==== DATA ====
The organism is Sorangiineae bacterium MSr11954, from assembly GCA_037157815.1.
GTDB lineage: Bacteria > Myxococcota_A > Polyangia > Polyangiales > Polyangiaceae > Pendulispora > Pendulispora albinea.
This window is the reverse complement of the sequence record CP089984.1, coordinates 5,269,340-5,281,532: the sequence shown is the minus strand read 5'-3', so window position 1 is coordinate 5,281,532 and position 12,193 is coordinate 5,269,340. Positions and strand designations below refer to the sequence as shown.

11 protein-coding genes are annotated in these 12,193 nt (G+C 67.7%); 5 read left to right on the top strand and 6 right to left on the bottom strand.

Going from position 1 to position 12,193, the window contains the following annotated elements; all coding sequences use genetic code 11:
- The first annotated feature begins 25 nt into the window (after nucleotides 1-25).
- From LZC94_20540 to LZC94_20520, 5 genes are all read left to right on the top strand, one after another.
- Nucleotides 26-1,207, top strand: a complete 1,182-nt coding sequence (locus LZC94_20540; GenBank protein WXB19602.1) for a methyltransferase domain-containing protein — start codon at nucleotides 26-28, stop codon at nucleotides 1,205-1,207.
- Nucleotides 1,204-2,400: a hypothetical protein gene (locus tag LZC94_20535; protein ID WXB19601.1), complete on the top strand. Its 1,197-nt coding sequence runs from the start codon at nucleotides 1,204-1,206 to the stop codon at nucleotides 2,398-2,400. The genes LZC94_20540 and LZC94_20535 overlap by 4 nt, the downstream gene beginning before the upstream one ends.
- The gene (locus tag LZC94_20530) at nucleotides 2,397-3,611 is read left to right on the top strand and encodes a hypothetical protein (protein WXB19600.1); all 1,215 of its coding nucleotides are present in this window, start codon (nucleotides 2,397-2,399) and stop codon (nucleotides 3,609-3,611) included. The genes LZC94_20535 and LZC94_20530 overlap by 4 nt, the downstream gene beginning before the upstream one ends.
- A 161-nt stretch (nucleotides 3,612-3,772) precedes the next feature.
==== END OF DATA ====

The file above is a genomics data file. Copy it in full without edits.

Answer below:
The organism is Sorangiineae bacterium MSr11954, from assembly GCA_037157815.1.
GTDB lineage: Bacteria > Myxococcota_A > Polyangia > Polyangiales > Polyangiaceae > Pendulispora > Pendulispora albinea.
This window is the reverse complement of the sequence record CP089984.1, coordinates 5,269,340-5,281,532: the sequence shown is the minus strand read 5'-3', so window position 1 is coordinate 5,281,532 and position 12,193 is coordinate 5,269,340. Positions and strand designations below refer to the sequence as shown.

11 protein-coding genes are annotated in these 12,193 nt (G+C 67.7%); 5 read left to right on the top strand and 6 right to left on the bottom strand.

Going from position 1 to position 12,193, the window contains the following annotated elements; all coding sequences use genetic code 11:
- The first annotated feature begins 25 nt into the window (after nucleotides 1-25).
- From LZC94_20540 to LZC94_20520, 5 genes are all read left to right on the top strand, one after another.
- Nucleotides 26-1,207, top strand: a complete 1,182-nt coding sequence (locus LZC94_20540; GenBank protein WXB19602.1) for a methyltransferase domain-containing protein — start codon at nucleotides 26-28, stop codon at nucleotides 1,205-1,207.
- Nucleotides 1,204-2,400: a hypothetical protein gene (locus tag LZC94_20535; protein ID WXB19601.1), complete on the top strand. Its 1,197-nt coding sequence runs from the start codon at nucleotides 1,204-1,206 to the stop codon at nucleotides 2,398-2,400. The genes LZC94_20540 and LZC94_20535 overlap by 4 nt, the downstream gene beginning before the upstream one ends.
- The gene (locus tag LZC94_20530) at nucleotides 2,397-3,611 is read left to right on the top strand and encodes a hypothetical protein (protein WXB19600.1); all 1,215 of its coding nucleotides are present in this window, start codon (nucleotides 2,397-2,399) and stop codon (nucleotides 3,609-3,611) included. The genes LZC94_20535 and LZC94_20530 overlap by 4 nt, the downstream gene beginning before the upstream one ends.
- A 161-nt stretch (nucleotides 3,612-3,772) precedes the next feature.